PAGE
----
Table 1

Stress Test: Decline In Residential Prices In 2024 Could Pose Downside Rating Risk
Major Developers CKA Nan Fung SHKP Henderson Land Kerry Properties % New World Development Sino Land
Rating & Outlook A/Stable/-- BBB-/Stable/-- A+/Stable/-- unrated unrated unrated unrated
Debt/EBITDA (X)* 1.5 9.8 3.0 14.3 2.9 17.1 0.5
EBITDA/Interest (X)* 11.5 2.3 13.4 3.2 9.8 2.1 267.8
Debt/Debt+Equity (%)* 8% 23% 16% 31% 14% 52% 2%
Could either one of the triggers be breached in FY24§ if home prices fell by 15% by end 2024 from end 2022 N Y Y NA NA NA NA
Cumulative % of debt beyond rating triggers (comparing FY24§ with latest actual FY) NA 6% 5% NA NA NA NA
Downside trigger Debt-to-EBITDA > 3.5x; and EBITDA interest coverage < 10.0x EBITDA interest coverage < 2.5x Debt-to-EBITDA > 3.0x; and EBITDA interest coverage < 7.0x NA NA NA NA
*Latest actual FY ratios; §FY24 for CKA and SHKP, FY25 for Nan Fung (fiscal year ending March 31); % FY21 for Kerry Properties; % if cannot update in time by end of March - by end of FY21. FY--Financial year. Source: S&P Global Ratings.

A Systematic Downturn Isn't Probable

A systematic downturn in home prices driven by mortgage delinquencies looks unlikely. This is because in 2010 the Hong Kong Monetary Authority introduced an income stress test for mortgage borrowers. Under this test, mortgage payments must be less than 50% of lenders' income and below 60% of lenders' income assuming a 200-basis point hike in interest rate.

This could mitigate the non-repayment risk of borrowers. Negative equity cases have been rising since the second half of 2022 due to a decline in home prices. However, the delinquency ratio of mortgages in Hong Kong remains low at below 0.1% by end of January 2023.

During the 2003-2004 down cycle when the delinquency ratio was more than 1%, the mortgage income stress test was not required. Furthermore, Hong Kong's unemployment rate was close to 8% in 2003; this compares with 3.4% in January 2023.

Chart 4


Commercial Property Is A Mixed Bag

Retail malls and hotels will again become growth drivers for landlords in Hong Kong. In January 2023, the number of visitors was 70 times greater year on year, with arrivals reaching about 500,000. Hong Kong's retail sales also increased by 7% year on year, with sales of luxury goods growing 23% in January 2023.

Hongkong Land Holdings Ltd. (A/Stable/--), a landlord with high-end retail exposure, has had double-digit year-on-year growth in tenant sales since the beginning of 2023.

In the case of IFC Development Ltd. (A/Stable/--), the Four Seasons Hotel improved its occupancy rate to more than 50% and its average room rate HK$4,500 in January 2023. This is up from about 40% and HK$3,700 respectively in the second half of 2022.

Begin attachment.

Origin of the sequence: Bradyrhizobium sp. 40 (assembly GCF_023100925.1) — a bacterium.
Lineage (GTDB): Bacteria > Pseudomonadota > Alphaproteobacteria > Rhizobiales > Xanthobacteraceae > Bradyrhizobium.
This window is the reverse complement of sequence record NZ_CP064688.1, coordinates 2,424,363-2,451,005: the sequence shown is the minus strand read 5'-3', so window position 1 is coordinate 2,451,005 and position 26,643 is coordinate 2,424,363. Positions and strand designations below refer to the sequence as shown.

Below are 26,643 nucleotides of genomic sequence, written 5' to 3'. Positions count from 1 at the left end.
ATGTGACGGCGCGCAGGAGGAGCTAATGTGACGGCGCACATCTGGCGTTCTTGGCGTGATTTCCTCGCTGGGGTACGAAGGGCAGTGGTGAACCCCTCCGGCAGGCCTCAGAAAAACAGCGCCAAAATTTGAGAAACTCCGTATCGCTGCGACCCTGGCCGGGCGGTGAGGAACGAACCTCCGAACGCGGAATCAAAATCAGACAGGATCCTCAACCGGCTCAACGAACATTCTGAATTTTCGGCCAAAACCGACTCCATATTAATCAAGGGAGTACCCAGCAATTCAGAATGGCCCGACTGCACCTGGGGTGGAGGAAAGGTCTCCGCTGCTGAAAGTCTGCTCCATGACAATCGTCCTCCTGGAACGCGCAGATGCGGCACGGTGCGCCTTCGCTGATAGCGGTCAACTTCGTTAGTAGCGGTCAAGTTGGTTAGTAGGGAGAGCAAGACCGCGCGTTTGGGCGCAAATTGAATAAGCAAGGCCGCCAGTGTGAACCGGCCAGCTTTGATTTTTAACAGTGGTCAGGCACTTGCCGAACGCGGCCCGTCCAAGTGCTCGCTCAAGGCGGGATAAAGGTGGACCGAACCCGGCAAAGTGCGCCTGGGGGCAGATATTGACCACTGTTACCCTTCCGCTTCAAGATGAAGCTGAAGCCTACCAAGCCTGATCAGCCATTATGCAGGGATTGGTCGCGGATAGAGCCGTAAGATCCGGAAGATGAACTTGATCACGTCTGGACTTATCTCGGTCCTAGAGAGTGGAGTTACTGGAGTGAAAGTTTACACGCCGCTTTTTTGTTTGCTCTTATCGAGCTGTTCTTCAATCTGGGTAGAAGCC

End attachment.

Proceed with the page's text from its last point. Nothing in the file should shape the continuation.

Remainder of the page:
Retail landlords with high exposure to neighborhood malls, such as SHKP, are also benefitting from the removal of the COVID measures. For example, the decline in the company's gross retail rental income in Hong Kong narrowed to -0.9% year-on-year in the first half of fiscal 2023 (ended June 30, 2023) from -3% year-on-year in fiscal 2022.

For offices, we maintain our forecast of a 5%-10% decline in rents in 2023. We believe office vacancy rate will not meaningfully improve over the next 12 months amid substantial new supply. Landlords are still working assiduously on filling their new office buildings.

For instance, Swire Properties Ltd.'s (unrated) Two Taikoo Place located in Hong Kong Island East had an occupancy of 56% by March 2023 compared with 50% by June 2022. For Henderson Land Development Co. Ltd. (unrated), The Henderson scheduled for completion in 2023 in the Central district was 21% pre-leased by end of 2022.

Hong Kong's Residential Property Market Is Still Far From Fully Recovered

Given the potential supply spike in 2024, we believe further recovery in Hong Kong's home prices in 2024 could be limited. Our base case thus assumes home prices to range bound next year (see table 2).

Hong Kong's residential property market is still far from fully recovered. Developers who have expanded their rating headroom over the past one to two years will need to continue to prudently manage their investments and debt levels to maintain stable credit profiles. Now the COVID shackles are off the real work can begin.

Table 2

Our Base Case Versus Stress Test Scenario For Hong Kong Developers
Base-case residential price forecast (%) Stress test residential price forecast (%)
2023 + 5% to +8% 0%
2024 0% -15%
Source: S&P Global Ratings.

Editor: Lex Hall

Related Research

This report does not constitute a rating action.

Primary Credit Analysts:Edward Chan, CFA, FRM, Hong Kong + 852 2533 3539;
Wilson Ling, Hong Kong +852 25333549;
Secondary Contact:Lawrence Lu, CFA, Hong Kong + 85225333517;
Research Assistant:Sylvia Zhao, Hong Kong